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Most modern motion control systems employ Ethernet-based networks to transmit data among various electrical and electronic components. The electrical noise immunity of these networks is critical to operation, as are the methods employed to deal with interruptions in data transmission due to electrical noise and other factors.
Designers of real-time motion control systems expect Ethernet-based motion networks to transport cyclic command and feedback data at specified intervals with perfect data integrity. The designer’s selection of the motion control system’s gains and trajectories is predicated on this fundamental assumption.
But in many industrial applications, Ethernet cabling must be located in the presence of electrical noise caused by power switchgear, large motors, or other electrically noisy equipment. If such noise interferes with the network and causes data loss, the designer’s assumptions are invalid and the system will not behave as designed. Problems such as control loop instability and tracking errors can result, as can other operational issues.
To optimize system performance when real-time Ethernet networks must be operated in electrically noisy environments, potential data loss due to noise must be characterized and accounted for in the system design.
One strategy to reduce data loss is to use a network protocol that incorporates retry, which is a mechanism for automatic retransmission of corrupt or missing data within the same transmission cycle. If retry is built into the network hardware, no explicit action is required by master or slave to detect errors or trigger data retransmission.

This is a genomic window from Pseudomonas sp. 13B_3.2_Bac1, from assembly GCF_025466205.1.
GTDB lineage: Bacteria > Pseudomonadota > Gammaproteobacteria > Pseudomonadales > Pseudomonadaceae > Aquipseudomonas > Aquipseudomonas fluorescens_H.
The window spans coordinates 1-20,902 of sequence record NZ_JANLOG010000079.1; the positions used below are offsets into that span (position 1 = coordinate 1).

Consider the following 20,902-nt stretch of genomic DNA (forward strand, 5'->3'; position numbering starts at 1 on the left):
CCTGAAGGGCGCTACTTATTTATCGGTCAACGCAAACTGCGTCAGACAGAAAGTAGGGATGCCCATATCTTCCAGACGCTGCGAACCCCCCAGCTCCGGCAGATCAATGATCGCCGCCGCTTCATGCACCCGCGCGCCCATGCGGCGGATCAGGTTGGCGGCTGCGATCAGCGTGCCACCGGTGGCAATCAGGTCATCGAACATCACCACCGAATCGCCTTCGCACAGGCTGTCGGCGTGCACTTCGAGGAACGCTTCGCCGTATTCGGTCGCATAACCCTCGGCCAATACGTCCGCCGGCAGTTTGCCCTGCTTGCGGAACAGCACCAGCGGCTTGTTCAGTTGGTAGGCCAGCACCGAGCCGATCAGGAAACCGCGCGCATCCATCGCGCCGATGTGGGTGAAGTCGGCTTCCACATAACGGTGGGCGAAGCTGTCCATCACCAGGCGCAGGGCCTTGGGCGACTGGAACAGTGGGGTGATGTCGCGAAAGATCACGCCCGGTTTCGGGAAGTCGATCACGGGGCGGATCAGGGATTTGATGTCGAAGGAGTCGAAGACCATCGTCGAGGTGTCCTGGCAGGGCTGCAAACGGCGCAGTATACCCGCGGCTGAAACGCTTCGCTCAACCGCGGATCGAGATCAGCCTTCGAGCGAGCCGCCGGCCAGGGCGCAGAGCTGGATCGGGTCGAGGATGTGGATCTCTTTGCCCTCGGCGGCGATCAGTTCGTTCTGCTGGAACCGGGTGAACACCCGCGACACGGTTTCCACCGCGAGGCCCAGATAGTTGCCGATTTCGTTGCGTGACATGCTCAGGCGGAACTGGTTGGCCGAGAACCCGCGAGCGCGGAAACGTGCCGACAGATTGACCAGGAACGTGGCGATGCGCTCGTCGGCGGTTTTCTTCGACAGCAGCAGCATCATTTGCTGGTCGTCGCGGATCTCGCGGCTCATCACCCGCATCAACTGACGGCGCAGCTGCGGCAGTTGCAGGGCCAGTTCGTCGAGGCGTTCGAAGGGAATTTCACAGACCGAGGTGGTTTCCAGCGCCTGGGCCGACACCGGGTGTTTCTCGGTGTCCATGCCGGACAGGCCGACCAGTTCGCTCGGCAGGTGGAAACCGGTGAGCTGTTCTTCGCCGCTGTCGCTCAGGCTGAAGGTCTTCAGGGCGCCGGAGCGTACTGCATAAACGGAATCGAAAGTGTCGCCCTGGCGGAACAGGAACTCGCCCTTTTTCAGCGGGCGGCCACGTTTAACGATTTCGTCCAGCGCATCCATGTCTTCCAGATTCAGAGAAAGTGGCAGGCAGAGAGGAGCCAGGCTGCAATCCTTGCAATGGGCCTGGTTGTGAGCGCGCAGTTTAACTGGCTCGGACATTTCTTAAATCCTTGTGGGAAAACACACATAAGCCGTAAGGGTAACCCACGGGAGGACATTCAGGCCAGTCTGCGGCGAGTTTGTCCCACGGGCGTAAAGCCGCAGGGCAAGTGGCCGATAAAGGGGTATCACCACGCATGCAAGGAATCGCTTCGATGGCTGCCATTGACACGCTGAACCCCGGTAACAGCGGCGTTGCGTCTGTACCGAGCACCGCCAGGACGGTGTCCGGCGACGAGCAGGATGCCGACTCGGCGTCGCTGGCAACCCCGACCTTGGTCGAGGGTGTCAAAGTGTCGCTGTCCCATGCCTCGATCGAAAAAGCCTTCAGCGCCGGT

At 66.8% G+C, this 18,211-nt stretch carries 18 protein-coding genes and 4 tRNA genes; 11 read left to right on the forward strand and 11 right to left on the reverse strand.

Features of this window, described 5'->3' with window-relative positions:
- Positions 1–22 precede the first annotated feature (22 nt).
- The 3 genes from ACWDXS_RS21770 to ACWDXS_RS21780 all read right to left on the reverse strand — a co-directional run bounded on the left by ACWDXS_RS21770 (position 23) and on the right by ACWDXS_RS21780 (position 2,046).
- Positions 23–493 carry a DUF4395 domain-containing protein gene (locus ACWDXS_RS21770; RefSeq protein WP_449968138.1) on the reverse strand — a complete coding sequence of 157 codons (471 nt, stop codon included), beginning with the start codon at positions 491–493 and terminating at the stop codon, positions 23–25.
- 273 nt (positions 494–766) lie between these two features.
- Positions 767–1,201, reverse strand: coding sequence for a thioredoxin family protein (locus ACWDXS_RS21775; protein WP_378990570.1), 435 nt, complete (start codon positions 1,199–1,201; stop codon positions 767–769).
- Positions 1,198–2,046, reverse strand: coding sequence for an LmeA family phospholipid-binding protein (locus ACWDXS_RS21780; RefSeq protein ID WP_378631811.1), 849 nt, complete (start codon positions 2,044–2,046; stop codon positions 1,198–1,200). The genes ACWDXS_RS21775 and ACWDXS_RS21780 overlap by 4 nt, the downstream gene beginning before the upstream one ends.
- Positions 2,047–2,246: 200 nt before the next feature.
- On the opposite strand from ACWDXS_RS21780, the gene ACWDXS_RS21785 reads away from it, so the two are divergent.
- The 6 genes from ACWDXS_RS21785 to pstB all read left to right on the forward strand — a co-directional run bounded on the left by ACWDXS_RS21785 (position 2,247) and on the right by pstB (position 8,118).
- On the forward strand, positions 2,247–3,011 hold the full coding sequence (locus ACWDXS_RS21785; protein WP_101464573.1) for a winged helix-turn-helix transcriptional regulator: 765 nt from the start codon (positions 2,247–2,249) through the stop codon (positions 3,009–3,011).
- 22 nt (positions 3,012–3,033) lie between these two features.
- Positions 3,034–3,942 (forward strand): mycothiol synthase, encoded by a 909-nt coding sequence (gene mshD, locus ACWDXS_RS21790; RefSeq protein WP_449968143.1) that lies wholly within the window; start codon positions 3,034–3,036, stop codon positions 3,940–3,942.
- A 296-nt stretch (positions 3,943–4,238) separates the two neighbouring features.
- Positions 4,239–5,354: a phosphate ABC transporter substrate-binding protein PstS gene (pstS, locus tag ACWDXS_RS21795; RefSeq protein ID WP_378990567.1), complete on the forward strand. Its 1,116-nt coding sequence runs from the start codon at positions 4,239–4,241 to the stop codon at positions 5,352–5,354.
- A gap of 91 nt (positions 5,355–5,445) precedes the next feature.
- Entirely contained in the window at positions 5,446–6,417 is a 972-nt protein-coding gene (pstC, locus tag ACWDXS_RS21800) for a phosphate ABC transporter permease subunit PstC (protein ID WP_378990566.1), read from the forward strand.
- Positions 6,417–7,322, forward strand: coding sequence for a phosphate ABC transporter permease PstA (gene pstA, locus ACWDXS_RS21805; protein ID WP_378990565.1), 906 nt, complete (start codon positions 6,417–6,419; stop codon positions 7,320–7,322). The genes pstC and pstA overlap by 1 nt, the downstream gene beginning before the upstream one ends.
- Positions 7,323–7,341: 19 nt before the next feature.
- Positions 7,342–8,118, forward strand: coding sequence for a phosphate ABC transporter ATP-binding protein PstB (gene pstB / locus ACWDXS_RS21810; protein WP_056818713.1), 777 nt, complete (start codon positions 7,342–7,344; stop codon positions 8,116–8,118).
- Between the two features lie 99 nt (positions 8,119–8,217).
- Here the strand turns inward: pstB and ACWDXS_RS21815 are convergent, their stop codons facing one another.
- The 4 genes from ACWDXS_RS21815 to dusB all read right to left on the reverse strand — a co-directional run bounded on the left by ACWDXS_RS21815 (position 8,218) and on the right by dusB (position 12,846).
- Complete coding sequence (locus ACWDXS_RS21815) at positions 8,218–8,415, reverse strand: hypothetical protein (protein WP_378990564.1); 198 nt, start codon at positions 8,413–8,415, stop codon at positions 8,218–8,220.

This article quantifies the contribution of retry to improved noise immunity by testing the noise immunity performance of two real-time industrial Ethernet protocols and comparing the results. The two real-time industrial Ethernet protocols are Mechatrolink-III, which includes retry, and network X, which does not. Although the trade name of network X isn’t specified in this article, its noise immunity performance is similar to other Ethernet-based motion control networks that don’t incorporate retry.
Factors that influence the noise immunity of a motion network include:
Most real-time industrial Ethernet protocols use the same physical layer, specifically 100Base-T Ethernet. For networks based on similar 100Base-T hardware, the physical layer is not a differentiating factor for differences in noise immunity performance. However, because Mechatrolink-III and network X nodes are implemented on different application-specific integrated circuits (ASICs), it was not possible to test both networks on exactly the same hardware.
In this investigation, differences between the Ethernet physical layer implementations for the Mechatrolink-III and network X networks tested included:
The Mechatrolink-III protocol includes checksum and watchdog mechanisms for detection of corrupt and missing cyclic data, as well as a retry mechanism for automatic retransmission of corrupt or missing data within the same transmission cycle. When enabled, retry is a fully automatic feature built into Mechatrolink-III hardware, so no explicit action is required by master or slave to detect errors or trigger data retransmission (see Figure 1).
The network X protocol uses checksums to detect data corruption, but provides no mechanism for automatic retransmission or retry within the same cyclic update period. If a cyclic data packet is missing or is corrupt, the master or slave must go without its command or response data until the next cyclic data packet arrives successfully.
This lack of retry is a fundamental difference among real-time industrial Ethernet network protocols. In the case of Mechatrolink-III, there are dedicated time slots for each node, which makes per-node retry feasible. By contrast, many other Ethernet-based protocols prioritize data throughput above allocating bandwidth to a retry mechanism, making the implementation of a retry mechanism infeasible.